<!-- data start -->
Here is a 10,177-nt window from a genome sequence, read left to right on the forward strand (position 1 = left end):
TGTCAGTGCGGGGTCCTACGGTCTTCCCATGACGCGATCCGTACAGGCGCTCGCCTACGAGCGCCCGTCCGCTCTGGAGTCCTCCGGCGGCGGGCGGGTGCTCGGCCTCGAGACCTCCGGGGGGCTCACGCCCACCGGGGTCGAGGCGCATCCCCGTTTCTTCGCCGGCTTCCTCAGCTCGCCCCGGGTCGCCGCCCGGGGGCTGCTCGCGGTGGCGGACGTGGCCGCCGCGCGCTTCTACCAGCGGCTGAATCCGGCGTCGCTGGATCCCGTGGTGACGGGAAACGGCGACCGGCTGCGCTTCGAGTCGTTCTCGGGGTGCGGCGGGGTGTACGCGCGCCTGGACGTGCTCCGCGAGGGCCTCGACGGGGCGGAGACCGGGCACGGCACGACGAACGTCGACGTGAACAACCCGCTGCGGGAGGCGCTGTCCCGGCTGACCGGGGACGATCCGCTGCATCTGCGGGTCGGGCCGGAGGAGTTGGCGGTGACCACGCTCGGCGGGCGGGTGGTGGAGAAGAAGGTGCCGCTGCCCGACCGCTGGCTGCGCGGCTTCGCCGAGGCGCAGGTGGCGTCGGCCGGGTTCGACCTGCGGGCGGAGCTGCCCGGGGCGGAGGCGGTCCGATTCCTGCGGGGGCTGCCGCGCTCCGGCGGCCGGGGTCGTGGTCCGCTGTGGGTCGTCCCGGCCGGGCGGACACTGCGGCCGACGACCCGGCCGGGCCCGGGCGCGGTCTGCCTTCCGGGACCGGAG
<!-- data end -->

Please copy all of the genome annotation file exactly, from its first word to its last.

Here is a 10,177-nt window from a genome sequence, read left to right on the forward strand (position 1 = left end):
TGTCAGTGCGGGGTCCTACGGTCTTCCCATGACGCGATCCGTACAGGCGCTCGCCTACGAGCGCCCGTCCGCTCTGGAGTCCTCCGGCGGCGGGCGGGTGCTCGGCCTCGAGACCTCCGGGGGGCTCACGCCCACCGGGGTCGAGGCGCATCCCCGTTTCTTCGCCGGCTTCCTCAGCTCGCCCCGGGTCGCCGCCCGGGGGCTGCTCGCGGTGGCGGACGTGGCCGCCGCGCGCTTCTACCAGCGGCTGAATCCGGCGTCGCTGGATCCCGTGGTGACGGGAAACGGCGACCGGCTGCGCTTCGAGTCGTTCTCGGGGTGCGGCGGGGTGTACGCGCGCCTGGACGTGCTCCGCGAGGGCCTCGACGGGGCGGAGACCGGGCACGGCACGACGAACGTCGACGTGAACAACCCGCTGCGGGAGGCGCTGTCCCGGCTGACCGGGGACGATCCGCTGCATCTGCGGGTCGGGCCGGAGGAGTTGGCGGTGACCACGCTCGGCGGGCGGGTGGTGGAGAAGAAGGTGCCGCTGCCCGACCGCTGGCTGCGCGGCTTCGCCGAGGCGCAGGTGGCGTCGGCCGGGTTCGACCTGCGGGCGGAGCTGCCCGGGGCGGAGGCGGTCCGATTCCTGCGGGGGCTGCCGCGCTCCGGCGGCCGGGGTCGTGGTCCGCTGTGGGTCGTCCCGGCCGGGCGGACACTGCGGCCGACGACCCGGCCGGGCCCGGGCGCGGTCTGCCTTCCGGGACCGGAG